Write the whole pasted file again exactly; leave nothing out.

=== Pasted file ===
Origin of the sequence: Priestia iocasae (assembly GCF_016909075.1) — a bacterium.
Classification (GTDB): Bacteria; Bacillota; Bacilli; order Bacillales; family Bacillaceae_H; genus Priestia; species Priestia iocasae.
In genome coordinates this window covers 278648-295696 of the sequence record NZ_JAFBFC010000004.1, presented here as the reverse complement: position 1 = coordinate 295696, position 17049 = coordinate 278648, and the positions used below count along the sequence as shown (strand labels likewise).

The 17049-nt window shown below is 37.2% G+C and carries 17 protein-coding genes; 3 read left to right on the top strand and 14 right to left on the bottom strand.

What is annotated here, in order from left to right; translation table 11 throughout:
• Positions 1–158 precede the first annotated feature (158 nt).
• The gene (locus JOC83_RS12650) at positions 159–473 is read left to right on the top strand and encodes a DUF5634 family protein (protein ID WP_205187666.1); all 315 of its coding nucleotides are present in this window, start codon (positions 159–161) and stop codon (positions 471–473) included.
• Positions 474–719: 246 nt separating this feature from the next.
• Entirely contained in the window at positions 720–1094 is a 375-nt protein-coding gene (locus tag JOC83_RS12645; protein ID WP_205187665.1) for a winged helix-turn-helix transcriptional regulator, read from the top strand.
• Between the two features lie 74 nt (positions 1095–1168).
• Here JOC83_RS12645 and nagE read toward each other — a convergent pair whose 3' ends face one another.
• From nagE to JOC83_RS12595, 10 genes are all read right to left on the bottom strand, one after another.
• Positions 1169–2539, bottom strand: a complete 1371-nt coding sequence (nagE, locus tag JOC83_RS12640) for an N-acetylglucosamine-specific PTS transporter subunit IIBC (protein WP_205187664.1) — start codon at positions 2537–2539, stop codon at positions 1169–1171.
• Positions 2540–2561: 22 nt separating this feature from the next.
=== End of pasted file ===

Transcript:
Origin of the sequence: Priestia iocasae (assembly GCF_016909075.1) — a bacterium.
Classification (GTDB): Bacteria; Bacillota; Bacilli; order Bacillales; family Bacillaceae_H; genus Priestia; species Priestia iocasae.
In genome coordinates this window covers 278648-295696 of the sequence record NZ_JAFBFC010000004.1, presented here as the reverse complement: position 1 = coordinate 295696, position 17049 = coordinate 278648, and the positions used below count along the sequence as shown (strand labels likewise).

The 17049-nt window shown below is 37.2% G+C and carries 17 protein-coding genes; 3 read left to right on the top strand and 14 right to left on the bottom strand.

What is annotated here, in order from left to right; translation table 11 throughout:
• Positions 1–158 precede the first annotated feature (158 nt).
• The gene (locus JOC83_RS12650) at positions 159–473 is read left to right on the top strand and encodes a DUF5634 family protein (protein ID WP_205187666.1); all 315 of its coding nucleotides are present in this window, start codon (positions 159–161) and stop codon (positions 471–473) included.
• Positions 474–719: 246 nt separating this feature from the next.
• Entirely contained in the window at positions 720–1094 is a 375-nt protein-coding gene (locus tag JOC83_RS12645; protein ID WP_205187665.1) for a winged helix-turn-helix transcriptional regulator, read from the top strand.
• Between the two features lie 74 nt (positions 1095–1168).
• Here JOC83_RS12645 and nagE read toward each other — a convergent pair whose 3' ends face one another.
• From nagE to JOC83_RS12595, 10 genes are all read right to left on the bottom strand, one after another.
• Positions 1169–2539, bottom strand: a complete 1371-nt coding sequence (nagE, locus tag JOC83_RS12640) for an N-acetylglucosamine-specific PTS transporter subunit IIBC (protein WP_205187664.1) — start codon at positions 2537–2539, stop codon at positions 1169–1171.
• Positions 2540–2561: 22 nt separating this feature from the next.